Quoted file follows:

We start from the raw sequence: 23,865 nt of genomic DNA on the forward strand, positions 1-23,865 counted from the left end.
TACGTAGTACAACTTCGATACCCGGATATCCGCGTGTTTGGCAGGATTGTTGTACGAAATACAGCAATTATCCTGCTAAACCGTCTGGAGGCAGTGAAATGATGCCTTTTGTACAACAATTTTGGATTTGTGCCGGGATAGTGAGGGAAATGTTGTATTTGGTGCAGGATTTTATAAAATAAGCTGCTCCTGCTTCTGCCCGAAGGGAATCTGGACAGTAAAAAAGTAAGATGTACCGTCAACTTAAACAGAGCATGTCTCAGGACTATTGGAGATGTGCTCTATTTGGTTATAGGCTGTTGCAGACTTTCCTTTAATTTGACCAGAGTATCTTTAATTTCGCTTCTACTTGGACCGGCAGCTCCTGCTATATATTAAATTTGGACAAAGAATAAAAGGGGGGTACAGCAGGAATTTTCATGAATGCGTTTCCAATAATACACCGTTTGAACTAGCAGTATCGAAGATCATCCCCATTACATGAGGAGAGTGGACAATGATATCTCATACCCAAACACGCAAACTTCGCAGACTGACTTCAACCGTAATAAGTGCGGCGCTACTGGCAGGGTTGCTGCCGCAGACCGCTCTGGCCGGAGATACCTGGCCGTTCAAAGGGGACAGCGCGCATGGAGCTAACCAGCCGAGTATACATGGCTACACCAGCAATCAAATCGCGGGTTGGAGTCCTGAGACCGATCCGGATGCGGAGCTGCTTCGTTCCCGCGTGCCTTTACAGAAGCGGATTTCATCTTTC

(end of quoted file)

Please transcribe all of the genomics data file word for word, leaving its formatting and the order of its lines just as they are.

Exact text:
We start from the raw sequence: 23,865 nt of genomic DNA on the forward strand, positions 1-23,865 counted from the left end.
TACGTAGTACAACTTCGATACCCGGATATCCGCGTGTTTGGCAGGATTGTTGTACGAAATACAGCAATTATCCTGCTAAACCGTCTGGAGGCAGTGAAATGATGCCTTTTGTACAACAATTTTGGATTTGTGCCGGGATAGTGAGGGAAATGTTGTATTTGGTGCAGGATTTTATAAAATAAGCTGCTCCTGCTTCTGCCCGAAGGGAATCTGGACAGTAAAAAAGTAAGATGTACCGTCAACTTAAACAGAGCATGTCTCAGGACTATTGGAGATGTGCTCTATTTGGTTATAGGCTGTTGCAGACTTTCCTTTAATTTGACCAGAGTATCTTTAATTTCGCTTCTACTTGGACCGGCAGCTCCTGCTATATATTAAATTTGGACAAAGAATAAAAGGGGGGTACAGCAGGAATTTTCATGAATGCGTTTCCAATAATACACCGTTTGAACTAGCAGTATCGAAGATCATCCCCATTACATGAGGAGAGTGGACAATGATATCTCATACCCAAACACGCAAACTTCGCAGACTGACTTCAACCGTAATAAGTGCGGCGCTACTGGCAGGGTTGCTGCCGCAGACCGCTCTGGCCGGAGATACCTGGCCGTTCAAAGGGGACAGCGCGCATGGAGCTAACCAGCCGAGTATACATGGCTACACCAGCAATCAAATCGCGGGTTGGAGTCCTGAGACCGATCCGGATGCGGAGCTGCTTCGTTCCCGCGTGCCTTTACAGAAGCGGATTTCATCTTTC